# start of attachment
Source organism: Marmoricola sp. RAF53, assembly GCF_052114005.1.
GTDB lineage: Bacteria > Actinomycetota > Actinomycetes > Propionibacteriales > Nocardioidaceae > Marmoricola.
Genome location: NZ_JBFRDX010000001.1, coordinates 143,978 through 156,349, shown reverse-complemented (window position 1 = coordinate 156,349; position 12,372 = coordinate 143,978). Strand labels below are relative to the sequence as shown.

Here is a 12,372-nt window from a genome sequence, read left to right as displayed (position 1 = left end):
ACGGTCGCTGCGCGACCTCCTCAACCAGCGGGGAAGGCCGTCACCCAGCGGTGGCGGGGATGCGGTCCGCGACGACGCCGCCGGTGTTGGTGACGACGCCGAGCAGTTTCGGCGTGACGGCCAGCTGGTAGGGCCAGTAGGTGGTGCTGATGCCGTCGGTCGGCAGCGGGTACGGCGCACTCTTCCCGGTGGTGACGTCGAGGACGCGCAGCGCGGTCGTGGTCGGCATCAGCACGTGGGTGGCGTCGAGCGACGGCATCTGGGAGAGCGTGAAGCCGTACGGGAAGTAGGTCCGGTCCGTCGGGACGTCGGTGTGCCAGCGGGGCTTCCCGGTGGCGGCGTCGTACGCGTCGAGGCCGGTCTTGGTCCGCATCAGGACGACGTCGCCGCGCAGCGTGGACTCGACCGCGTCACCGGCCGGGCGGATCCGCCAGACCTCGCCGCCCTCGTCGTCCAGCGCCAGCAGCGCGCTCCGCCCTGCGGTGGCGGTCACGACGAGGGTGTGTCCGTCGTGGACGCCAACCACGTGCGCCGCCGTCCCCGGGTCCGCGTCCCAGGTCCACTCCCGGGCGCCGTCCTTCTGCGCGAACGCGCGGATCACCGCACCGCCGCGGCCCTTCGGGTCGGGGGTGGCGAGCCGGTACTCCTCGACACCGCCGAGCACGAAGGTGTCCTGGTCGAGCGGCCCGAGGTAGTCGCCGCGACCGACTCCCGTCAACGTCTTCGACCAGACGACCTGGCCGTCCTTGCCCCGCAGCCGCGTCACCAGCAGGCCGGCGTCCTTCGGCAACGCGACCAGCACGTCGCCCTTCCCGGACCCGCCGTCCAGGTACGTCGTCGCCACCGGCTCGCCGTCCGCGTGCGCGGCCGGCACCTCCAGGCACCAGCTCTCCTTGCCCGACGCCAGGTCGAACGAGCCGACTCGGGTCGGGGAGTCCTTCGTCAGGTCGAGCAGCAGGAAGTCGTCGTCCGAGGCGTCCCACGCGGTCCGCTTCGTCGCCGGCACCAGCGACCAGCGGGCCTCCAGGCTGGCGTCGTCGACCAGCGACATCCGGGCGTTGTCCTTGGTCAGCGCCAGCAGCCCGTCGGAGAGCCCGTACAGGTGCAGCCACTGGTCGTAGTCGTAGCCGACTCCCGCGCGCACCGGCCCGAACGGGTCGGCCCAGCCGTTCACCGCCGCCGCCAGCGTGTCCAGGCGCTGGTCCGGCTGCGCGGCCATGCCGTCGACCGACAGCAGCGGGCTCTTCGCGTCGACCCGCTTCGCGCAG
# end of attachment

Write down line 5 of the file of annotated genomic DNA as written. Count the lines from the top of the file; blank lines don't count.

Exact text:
ACGGTCGCTGCGCGACCTCCTCAACCAGCGGGGAAGGCCGTCACCCAGCGGTGGCGGGGATGCGGTCCGCGACGACGCCGCCGGTGTTGGTGACGACGCCGAGCAGTTTCGGCGTGACGGCCAGCTGGTAGGGCCAGTAGGTGGTGCTGATGCCGTCGGTCGGCAGCGGGTACGGCGCACTCTTCCCGGTGGTGACGTCGAGGACGCGCAGCGCGGTCGTGGTCGGCATCAGCACGTGGGTGGCGTCGAGCGACGGCATCTGGGAGAGCGTGAAGCCGTACGGGAAGTAGGTCCGGTCCGTCGGGACGTCGGTGTGCCAGCGGGGCTTCCCGGTGGCGGCGTCGTACGCGTCGAGGCCGGTCTTGGTCCGCATCAGGACGACGTCGCCGCGCAGCGTGGACTCGACCGCGTCACCGGCCGGGCGGATCCGCCAGACCTCGCCGCCCTCGTCGTCCAGCGCCAGCAGCGCGCTCCGCCCTGCGGTGGCGGTCACGACGAGGGTGTGTCCGTCGTGGACGCCAACCACGTGCGCCGCCGTCCCCGGGTCCGCGTCCCAGGTCCACTCCCGGGCGCCGTCCTTCTGCGCGAACGCGCGGATCACCGCACCGCCGCGGCCCTTCGGGTCGGGGGTGGCGAGCCGGTACTCCTCGACACCGCCGAGCACGAAGGTGTCCTGGTCGAGCGGCCCGAGGTAGTCGCCGCGACCGACTCCCGTCAACGTCTTCGACCAGACGACCTGGCCGTCCTTGCCCCGCAGCCGCGTCACCAGCAGGCCGGCGTCCTTCGGCAACGCGACCAGCACGTCGCCCTTCCCGGACCCGCCGTCCAGGTACGTCGTCGCCACCGGCTCGCCGTCCGCGTGCGCGGCCGGCACCTCCAGGCACCAGCTCTCCTTGCCCGACGCCAGGTCGAACGAGCCGACTCGGGTCGGGGAGTCCTTCGTCAGGTCGAGCAGCAGGAAGTCGTCGTCCGAGGCGTCCCACGCGGTCCGCTTCGTCGCCGGCACCAGCGACCAGCGGGCCTCCAGGCTGGCGTCGTCGACCAGCGACATCCGGGCGTTGTCCTTGGTCAGCGCCAGCAGCCCGTCGGAGAGCCCGTACAGGTGCAGCCACTGGTCGTAGTCGTAGCCGACTCCCGCGCGCACCGGCCCGAACGGGTCGGCCCAGCCGTTCACCGCCGCCGCCAGCGTGTCCAGGCGCTGGTCCGGCTGCGCGGCCATGCCGTCGACCGACAGCAGCGGGCTCTTCGCGTCGACCCGCTTCGCGCAG